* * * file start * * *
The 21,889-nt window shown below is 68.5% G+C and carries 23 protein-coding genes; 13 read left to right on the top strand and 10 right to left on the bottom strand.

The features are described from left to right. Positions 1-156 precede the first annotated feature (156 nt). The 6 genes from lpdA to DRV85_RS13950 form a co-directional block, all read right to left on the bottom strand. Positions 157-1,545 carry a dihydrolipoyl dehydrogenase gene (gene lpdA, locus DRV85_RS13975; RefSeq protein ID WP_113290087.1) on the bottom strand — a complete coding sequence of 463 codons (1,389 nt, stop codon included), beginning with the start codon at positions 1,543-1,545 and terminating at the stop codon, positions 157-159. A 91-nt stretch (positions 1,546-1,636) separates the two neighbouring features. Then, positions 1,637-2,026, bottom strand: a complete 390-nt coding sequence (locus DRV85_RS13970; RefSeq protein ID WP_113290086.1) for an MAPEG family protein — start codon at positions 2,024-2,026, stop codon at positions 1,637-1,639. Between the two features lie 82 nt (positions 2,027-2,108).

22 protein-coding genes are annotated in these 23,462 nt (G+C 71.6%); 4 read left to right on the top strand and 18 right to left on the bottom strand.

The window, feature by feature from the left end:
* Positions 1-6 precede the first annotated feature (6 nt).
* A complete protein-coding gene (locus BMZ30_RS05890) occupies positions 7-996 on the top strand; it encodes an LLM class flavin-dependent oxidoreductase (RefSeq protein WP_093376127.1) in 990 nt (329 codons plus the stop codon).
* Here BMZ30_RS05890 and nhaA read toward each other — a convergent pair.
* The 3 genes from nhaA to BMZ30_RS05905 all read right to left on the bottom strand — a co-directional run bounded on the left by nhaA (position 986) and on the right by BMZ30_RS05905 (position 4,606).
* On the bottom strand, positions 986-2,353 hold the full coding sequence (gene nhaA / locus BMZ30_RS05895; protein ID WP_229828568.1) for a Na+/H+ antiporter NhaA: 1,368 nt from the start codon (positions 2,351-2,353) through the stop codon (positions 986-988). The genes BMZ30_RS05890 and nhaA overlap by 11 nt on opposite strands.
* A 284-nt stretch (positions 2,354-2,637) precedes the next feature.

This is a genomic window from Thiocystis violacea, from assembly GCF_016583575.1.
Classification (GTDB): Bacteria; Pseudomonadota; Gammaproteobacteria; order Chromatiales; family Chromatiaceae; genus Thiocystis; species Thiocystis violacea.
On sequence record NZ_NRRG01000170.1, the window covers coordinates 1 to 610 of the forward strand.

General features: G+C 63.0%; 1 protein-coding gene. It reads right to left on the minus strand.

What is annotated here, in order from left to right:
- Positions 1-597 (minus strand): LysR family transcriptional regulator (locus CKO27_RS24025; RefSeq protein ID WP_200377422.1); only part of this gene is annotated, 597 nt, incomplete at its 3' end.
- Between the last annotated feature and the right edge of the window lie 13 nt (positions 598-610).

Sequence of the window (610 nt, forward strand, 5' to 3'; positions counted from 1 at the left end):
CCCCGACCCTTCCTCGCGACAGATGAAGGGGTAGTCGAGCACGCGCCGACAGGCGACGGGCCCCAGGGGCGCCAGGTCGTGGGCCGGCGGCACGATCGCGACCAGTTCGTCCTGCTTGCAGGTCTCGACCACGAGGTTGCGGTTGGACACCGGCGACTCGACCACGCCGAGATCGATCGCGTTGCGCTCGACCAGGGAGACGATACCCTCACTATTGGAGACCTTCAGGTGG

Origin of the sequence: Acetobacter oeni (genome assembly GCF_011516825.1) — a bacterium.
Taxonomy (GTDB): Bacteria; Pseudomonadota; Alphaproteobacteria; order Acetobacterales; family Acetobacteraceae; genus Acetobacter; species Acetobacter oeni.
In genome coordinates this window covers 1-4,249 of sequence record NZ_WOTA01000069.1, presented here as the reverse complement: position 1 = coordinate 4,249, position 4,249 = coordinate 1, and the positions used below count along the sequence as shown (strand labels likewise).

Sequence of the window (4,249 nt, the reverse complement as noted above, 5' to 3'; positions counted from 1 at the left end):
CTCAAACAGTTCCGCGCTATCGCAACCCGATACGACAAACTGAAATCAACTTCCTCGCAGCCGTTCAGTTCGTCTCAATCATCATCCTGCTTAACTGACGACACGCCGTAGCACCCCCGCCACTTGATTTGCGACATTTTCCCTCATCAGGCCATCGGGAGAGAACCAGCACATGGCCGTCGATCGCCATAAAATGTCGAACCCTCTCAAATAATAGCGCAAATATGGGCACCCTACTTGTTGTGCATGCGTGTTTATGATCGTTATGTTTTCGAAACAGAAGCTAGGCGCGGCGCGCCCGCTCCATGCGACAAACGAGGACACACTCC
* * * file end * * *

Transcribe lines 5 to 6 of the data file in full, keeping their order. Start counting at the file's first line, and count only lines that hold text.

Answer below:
* Positions 1-6 precede the first annotated feature (6 nt).
* A complete protein-coding gene (locus BMZ30_RS05890) occupies positions 7-996 on the top strand; it encodes an LLM class flavin-dependent oxidoreductase (RefSeq protein WP_093376127.1) in 990 nt (329 codons plus the stop codon).